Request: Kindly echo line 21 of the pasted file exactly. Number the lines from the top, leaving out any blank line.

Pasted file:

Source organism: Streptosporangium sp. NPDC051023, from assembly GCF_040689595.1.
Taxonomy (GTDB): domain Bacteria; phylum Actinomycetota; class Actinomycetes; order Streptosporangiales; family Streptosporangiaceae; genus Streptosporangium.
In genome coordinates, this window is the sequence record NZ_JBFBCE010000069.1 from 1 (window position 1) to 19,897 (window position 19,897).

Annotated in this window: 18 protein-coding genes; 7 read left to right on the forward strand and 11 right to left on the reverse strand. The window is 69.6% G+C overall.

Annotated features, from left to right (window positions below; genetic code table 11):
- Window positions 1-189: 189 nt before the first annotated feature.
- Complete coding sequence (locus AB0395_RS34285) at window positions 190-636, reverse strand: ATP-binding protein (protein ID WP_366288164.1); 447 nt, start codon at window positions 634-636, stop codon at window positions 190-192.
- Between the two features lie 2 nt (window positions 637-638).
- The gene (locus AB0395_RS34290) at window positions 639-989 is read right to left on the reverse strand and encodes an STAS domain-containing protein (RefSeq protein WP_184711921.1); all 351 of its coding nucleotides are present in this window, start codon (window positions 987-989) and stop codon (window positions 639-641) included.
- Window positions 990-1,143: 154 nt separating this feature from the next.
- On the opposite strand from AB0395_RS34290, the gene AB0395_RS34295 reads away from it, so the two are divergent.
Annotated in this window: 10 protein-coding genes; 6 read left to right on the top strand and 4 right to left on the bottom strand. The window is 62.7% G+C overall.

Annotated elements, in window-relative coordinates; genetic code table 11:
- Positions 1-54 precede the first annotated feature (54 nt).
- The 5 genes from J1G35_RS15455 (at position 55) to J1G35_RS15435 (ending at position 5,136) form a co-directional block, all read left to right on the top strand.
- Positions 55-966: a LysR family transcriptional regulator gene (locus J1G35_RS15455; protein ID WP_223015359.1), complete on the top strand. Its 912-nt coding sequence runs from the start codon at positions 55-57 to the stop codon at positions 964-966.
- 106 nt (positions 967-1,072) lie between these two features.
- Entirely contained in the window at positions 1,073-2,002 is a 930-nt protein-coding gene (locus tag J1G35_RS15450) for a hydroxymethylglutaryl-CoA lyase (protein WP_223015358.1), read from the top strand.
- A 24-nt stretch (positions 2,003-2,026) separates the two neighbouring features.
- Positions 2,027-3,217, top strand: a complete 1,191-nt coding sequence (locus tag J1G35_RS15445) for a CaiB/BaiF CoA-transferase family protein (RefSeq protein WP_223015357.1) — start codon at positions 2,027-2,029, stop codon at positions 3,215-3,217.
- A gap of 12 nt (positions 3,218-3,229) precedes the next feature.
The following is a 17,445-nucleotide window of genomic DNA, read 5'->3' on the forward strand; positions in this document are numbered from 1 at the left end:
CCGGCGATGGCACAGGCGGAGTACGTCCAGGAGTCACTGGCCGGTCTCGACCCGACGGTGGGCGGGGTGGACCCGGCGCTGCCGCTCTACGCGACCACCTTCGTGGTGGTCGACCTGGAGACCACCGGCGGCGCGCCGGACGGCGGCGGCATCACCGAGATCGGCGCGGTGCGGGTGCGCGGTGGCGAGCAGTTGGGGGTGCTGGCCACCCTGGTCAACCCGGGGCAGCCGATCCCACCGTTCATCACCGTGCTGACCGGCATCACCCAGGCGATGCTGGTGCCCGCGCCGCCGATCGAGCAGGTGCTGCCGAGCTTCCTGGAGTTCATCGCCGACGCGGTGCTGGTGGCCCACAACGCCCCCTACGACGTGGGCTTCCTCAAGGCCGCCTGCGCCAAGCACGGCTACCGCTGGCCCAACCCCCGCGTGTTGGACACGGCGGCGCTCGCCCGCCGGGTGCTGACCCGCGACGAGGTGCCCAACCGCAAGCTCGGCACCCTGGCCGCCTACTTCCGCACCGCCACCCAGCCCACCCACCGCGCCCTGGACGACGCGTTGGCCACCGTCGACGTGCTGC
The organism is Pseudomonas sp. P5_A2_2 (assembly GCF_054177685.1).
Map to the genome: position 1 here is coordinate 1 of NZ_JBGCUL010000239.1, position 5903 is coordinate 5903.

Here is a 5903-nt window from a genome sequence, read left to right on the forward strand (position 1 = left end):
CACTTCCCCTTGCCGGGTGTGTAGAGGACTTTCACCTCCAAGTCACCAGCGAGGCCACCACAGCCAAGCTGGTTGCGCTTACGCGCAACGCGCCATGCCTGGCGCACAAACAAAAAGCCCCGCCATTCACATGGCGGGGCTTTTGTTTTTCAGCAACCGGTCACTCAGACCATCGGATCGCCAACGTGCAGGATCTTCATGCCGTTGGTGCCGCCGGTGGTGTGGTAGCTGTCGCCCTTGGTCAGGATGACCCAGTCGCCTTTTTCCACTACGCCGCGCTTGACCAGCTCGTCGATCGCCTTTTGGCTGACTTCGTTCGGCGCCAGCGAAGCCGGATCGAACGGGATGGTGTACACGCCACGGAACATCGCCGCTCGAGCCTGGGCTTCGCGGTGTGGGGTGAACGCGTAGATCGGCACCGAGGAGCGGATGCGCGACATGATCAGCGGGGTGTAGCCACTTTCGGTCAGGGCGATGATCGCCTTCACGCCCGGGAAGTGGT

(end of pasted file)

- A gap of 12 nt (positions 3,218-3,229) precedes the next feature.